“Swim!” Herb commanded. “You’re almost here.” He lowered himself into the water to get nearer to Bill. He went in up to his waist, but kept a grip on a branch, anticipating hauling Bill out by offering his left leg with the boot toe up. Bill flailed in the water just a yard or two away but making slow progress against the current.

A heavy splash downstream made Herb turn his head in time to see a reptilian tail—green, scaly, glistening, and at least ten feet long, gliding off a big downed log and slipping smoothly beneath the river’s surface. The crocodile had been sunning in a shaft of daylight that shone through overhanging branches. Herb guessed from the size of the tail that it must be attached to a stupendously huge animal. Ripples appeared on the surface of the water in a V shape, coming straight for Bill, who was flailing nearer with agonizing slowness against the stiff current.

“What is it, Herb?” Bill asked direly as he floundered.

“Just keep swimming, Billy. Faster!”

The V moved much more rapidly than Bill. The streamlined giant slipped swiftly through its native element. Bill had heard the croc too. “Is… it…” he asked between strokes, “coming… this… way?”

“Yeah!” Herb snapped. “Now, hurry up!”

Bill was little more than an arm’s length away now, but a strong eddy in the river kept him at bay despite his efforts. Herb lowered himself still further into the water and stretched out his left leg. Bill finally caught his ankle and drew himself to Herb, climbing hand-over-hand up his leg until he had an arm around Herb’s chest. Now both men’s floating bodies were tugged by the current. Herb’s left arm lacked the strength to draw them out.

“Get us out of here!” Bill begged.

“Pipe down!” Herb ordered. “Let me concentrate.” Leaving off his effort to drag them out, he held the pistol out at arm’s length. “Keep still!” he half whispered to Bill. He drew a bead on the V in the water, which by now had come to within ten feet of them. Just as he was about to squeeze the trigger—it vanished. The croc had dived, intending to take them from beneath.

“Herb!” Bill cried in a small voice. He drew his legs up under him, but the wounded calf released blood-colored swirls into the water.

Herb swung the muzzle of his pistol down, aiming nearer and nearer, estimating where the reptile’s head would be if he could see it through the murky water. At the last instant before that aim-point met the place where Bill’s feet were now drawn up alongside his, Herb fired off three shots in rapid succession. The bullets kicked up three splashes of water and an instant later the croc’s head erupted from the river. The yard-long jaws opened wide and snapped in the air, lashing up a welter of froth. But they didn’t close on Bill, who screamed as the mighty reptile’s head foamed the water inches from him. The monster was no longer interested in Bill or Herb. It was churning its own red blood into the river’s frothing surface. It went into a death roll, from its blindly snapping jaws to the tip of its lashing tail, tumbling over and over as it had intended to do with Bill in its jaws. But now it was thrashing its own death agony. Each time the scaly yellow throat rotated to the surface, prodigious spurts of blood gushed from two holes, painting the river’s surface crimson. The huge tail sliced the water, splashing wave after wave of spray over Herb and Bill. After three rolls, the croc settled and floated belly up. It drifted away from them in blood-reddened water as the current carried it toward the sea.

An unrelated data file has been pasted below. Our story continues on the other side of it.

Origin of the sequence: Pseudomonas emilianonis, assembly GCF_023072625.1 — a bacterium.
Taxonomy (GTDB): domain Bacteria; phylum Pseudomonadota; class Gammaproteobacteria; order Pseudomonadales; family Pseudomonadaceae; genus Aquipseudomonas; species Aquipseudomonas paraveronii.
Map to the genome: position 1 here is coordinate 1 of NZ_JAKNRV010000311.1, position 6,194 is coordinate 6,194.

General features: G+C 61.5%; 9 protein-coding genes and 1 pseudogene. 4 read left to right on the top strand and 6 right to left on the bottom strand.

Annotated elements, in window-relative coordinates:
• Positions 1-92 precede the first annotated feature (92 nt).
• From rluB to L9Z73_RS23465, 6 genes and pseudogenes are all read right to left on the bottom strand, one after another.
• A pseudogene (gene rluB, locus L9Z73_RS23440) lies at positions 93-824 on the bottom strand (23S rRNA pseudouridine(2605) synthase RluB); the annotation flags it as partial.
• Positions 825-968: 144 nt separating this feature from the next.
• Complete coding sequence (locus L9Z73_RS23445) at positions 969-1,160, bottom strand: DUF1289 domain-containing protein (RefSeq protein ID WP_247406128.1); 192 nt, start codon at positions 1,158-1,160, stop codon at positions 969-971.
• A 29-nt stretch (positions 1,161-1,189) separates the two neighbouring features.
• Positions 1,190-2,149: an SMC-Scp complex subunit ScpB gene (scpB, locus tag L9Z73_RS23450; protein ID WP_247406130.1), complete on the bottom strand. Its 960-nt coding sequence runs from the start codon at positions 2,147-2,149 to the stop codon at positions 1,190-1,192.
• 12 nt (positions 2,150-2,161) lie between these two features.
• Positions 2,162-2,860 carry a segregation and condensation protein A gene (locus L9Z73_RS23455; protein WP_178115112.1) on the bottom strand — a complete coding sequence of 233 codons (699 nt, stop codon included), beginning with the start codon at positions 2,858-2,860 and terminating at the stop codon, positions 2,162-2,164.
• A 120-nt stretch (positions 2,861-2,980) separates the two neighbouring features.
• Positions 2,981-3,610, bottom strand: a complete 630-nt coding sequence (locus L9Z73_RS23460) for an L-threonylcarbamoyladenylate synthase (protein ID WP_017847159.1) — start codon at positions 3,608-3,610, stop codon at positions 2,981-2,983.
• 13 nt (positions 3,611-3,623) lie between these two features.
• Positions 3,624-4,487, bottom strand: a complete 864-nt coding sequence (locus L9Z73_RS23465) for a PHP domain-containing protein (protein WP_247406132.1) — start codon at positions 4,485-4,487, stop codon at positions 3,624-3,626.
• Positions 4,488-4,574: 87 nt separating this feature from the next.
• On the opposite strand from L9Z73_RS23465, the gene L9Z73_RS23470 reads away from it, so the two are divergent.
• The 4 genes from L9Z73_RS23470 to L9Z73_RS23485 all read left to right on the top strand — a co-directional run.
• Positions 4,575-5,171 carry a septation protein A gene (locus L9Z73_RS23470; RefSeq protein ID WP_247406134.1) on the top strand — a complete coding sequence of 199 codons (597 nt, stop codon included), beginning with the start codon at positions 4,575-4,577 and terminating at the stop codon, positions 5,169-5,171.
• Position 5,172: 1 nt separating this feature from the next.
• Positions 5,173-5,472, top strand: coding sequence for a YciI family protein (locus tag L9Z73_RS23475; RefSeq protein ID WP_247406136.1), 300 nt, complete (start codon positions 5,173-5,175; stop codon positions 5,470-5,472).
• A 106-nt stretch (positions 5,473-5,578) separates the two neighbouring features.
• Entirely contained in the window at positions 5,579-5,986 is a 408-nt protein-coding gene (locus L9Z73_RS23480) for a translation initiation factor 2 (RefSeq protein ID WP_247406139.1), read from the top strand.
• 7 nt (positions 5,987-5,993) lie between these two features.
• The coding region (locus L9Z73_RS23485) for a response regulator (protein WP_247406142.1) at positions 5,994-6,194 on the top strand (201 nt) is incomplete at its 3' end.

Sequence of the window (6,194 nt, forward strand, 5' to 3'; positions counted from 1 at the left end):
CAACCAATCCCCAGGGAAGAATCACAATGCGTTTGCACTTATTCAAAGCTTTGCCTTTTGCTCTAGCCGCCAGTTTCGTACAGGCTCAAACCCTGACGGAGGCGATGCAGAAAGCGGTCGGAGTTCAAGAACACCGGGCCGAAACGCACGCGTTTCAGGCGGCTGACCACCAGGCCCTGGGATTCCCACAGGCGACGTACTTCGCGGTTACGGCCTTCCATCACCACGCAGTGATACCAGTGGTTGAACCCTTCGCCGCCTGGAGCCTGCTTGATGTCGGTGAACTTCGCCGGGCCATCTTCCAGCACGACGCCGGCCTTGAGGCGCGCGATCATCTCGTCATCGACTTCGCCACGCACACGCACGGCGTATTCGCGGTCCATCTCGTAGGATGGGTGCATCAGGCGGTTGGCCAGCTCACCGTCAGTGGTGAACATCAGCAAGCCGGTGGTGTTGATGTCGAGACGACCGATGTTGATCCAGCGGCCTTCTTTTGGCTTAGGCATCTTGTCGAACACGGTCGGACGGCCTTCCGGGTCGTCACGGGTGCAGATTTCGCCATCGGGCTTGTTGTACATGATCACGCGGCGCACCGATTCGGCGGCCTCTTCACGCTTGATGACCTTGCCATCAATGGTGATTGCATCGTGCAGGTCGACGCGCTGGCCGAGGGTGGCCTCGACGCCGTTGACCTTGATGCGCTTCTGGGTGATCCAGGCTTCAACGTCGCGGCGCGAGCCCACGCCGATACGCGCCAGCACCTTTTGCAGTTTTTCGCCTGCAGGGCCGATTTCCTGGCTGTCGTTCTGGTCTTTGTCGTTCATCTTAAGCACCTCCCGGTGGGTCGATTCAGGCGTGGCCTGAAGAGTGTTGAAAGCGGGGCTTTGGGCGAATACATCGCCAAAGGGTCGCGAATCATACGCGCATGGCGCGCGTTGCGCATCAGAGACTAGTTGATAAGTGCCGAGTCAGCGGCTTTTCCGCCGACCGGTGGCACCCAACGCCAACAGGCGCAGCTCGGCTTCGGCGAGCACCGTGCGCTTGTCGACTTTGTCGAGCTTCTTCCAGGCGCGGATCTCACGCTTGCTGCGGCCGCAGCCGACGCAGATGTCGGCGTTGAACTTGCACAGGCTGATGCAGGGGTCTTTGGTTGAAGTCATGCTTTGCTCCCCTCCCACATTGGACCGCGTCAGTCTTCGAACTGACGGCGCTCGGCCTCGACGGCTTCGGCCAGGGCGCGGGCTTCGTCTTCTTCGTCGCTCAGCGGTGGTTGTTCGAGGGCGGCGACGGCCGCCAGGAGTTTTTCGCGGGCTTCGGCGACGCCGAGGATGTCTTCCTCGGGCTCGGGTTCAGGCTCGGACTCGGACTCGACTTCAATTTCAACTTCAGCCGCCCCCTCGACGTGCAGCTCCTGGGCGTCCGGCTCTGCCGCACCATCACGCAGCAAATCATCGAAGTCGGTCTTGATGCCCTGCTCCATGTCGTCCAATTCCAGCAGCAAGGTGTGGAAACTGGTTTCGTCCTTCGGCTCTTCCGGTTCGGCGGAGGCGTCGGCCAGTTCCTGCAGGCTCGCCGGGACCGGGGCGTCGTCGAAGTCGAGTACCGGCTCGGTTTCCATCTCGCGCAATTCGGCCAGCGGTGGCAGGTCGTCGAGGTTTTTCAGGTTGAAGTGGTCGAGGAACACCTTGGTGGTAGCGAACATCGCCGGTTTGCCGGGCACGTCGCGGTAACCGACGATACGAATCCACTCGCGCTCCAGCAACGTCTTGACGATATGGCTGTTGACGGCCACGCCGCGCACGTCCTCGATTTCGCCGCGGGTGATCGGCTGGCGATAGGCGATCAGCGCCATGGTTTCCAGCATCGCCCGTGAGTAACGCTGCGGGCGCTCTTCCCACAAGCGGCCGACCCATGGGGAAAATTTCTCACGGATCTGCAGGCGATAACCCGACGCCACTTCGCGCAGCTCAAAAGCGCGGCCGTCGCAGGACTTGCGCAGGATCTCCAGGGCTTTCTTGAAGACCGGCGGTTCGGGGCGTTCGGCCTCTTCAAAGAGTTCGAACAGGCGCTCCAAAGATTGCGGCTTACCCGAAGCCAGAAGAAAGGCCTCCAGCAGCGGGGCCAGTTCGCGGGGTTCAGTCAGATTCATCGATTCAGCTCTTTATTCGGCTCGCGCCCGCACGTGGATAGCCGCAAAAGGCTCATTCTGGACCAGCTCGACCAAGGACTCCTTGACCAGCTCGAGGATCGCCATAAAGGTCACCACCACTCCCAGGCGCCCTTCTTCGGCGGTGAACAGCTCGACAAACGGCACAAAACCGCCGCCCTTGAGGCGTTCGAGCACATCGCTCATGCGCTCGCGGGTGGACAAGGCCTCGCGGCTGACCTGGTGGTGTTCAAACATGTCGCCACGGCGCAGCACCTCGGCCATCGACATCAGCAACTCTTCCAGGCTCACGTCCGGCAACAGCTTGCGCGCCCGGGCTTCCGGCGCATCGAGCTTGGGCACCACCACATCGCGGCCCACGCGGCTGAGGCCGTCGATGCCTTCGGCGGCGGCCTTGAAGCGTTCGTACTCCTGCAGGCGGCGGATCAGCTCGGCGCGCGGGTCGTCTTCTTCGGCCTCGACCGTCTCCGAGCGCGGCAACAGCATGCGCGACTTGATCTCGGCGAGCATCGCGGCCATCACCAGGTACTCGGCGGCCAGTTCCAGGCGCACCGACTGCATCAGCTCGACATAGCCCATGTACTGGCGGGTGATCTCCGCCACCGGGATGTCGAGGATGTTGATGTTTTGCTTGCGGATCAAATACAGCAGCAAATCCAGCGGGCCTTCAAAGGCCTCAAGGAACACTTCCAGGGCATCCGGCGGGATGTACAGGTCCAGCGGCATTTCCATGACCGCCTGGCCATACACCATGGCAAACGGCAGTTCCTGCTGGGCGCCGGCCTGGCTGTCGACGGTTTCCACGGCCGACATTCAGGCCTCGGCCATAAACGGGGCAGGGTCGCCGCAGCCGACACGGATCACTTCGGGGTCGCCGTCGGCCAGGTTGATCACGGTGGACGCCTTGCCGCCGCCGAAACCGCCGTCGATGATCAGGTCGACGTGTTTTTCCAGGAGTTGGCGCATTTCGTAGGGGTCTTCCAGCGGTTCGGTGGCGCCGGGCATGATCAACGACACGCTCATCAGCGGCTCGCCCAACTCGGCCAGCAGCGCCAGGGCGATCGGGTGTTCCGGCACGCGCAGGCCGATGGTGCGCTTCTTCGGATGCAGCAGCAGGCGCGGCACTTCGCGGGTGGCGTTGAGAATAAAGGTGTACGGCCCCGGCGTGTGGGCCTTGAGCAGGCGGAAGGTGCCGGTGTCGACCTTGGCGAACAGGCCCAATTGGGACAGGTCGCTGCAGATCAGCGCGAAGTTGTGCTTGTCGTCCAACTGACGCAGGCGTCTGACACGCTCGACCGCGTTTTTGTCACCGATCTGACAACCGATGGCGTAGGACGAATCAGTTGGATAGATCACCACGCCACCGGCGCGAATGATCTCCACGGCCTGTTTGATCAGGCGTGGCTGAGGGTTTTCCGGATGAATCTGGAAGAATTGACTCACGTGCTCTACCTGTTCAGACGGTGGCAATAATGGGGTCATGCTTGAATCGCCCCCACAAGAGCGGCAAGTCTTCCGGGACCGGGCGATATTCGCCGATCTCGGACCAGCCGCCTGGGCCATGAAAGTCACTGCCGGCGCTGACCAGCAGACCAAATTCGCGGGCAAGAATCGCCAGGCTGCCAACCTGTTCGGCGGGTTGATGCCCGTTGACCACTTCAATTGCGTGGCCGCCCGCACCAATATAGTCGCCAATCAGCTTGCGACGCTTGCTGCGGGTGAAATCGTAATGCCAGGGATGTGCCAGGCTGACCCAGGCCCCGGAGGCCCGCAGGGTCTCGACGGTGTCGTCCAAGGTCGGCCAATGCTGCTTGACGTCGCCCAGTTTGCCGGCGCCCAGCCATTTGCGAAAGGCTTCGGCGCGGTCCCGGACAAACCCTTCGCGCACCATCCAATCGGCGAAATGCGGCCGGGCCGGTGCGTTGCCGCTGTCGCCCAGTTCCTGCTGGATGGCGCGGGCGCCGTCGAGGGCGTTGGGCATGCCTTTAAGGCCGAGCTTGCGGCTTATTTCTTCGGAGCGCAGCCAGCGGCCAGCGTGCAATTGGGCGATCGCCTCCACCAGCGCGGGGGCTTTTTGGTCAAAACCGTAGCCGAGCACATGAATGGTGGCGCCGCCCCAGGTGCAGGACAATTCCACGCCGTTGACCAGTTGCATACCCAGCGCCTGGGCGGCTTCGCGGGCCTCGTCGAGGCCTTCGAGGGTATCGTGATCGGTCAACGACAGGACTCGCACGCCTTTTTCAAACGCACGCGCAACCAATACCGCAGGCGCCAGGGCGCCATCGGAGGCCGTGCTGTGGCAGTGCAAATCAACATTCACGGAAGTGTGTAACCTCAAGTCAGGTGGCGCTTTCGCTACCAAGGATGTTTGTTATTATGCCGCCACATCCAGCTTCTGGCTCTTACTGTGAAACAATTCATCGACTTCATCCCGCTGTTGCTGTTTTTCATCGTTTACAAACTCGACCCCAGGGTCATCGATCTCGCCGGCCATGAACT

Bill clung to Herb, trembling and gasping like a fish out of water.

The croc’s small, clawed feet stuck up, looking almost comical—four little surrender flags hoisted in the air. The two exit wounds on the croc’s throat poured red streamers into the river, adding to the red stain spreading around the dead monster.

After a few moments gasping for breath, Bill clambered up some branches and logs and pulled himself to safety. Herb stayed put awhile, aiming his pistol at one ripple and then another, fearing that another croc might appear. When none did, he climbed up and over the fallen branches to join Bill. He sat down on a big, muddy log and hung his head, wincing at pains he had temporarily forgotten.

Bill laid out flat on a little sand bar between two logs, arms at his sides and his hands limp. After a few moments, he said without looking at Herb, “Nice shooting, Pops.”

Herb lifted his head and drew a breath. “Just doing my job, Billy Boy. Now, come on. Let’s get going.”

Bill said, “I lost my gun out there.”

“You wanna go back and fetch it?” Herb cracked the faintest of smiles. “I’ll cover you.”

“Very funny,” Bill said.

“We gotta get back and see how Joe’s doing. Patch up that leg of yours. C’mon.”

“You gotta help me walk.”

“No dice, Bill. I’m pretty messed up myself. Come on. You can make it. Or do you want me to leave you here with the crocs? There’s a couple more coming.”

Bill sat up straight. Out in the river, two more V-shaped ripples were coming upstream. Without another word, Bill got up and followed Herb going back the way he had come.

By the time they scrambled up the hillside to the plane, Herb was half dragging Bill along, despite what he had said. Bill’s face was white as a ghost. He moved in herky-jerky motions that convinced Herb he was just about out of blood.


Well, so there you have it. The prose may still need a little line editing but I think you get the point: there’s never a dull moment when your plane crashes onto a jungle island. Let me remind you again because you might not believe it, this is based on a true story. And there’s worse to come!

Stay tuned.

About Tom Hopp

Thomas P Hopp is a scientist and author living in Seattle. He writes medical thrillers, natural disaster novels, and the Dinosaur Wars science fiction series.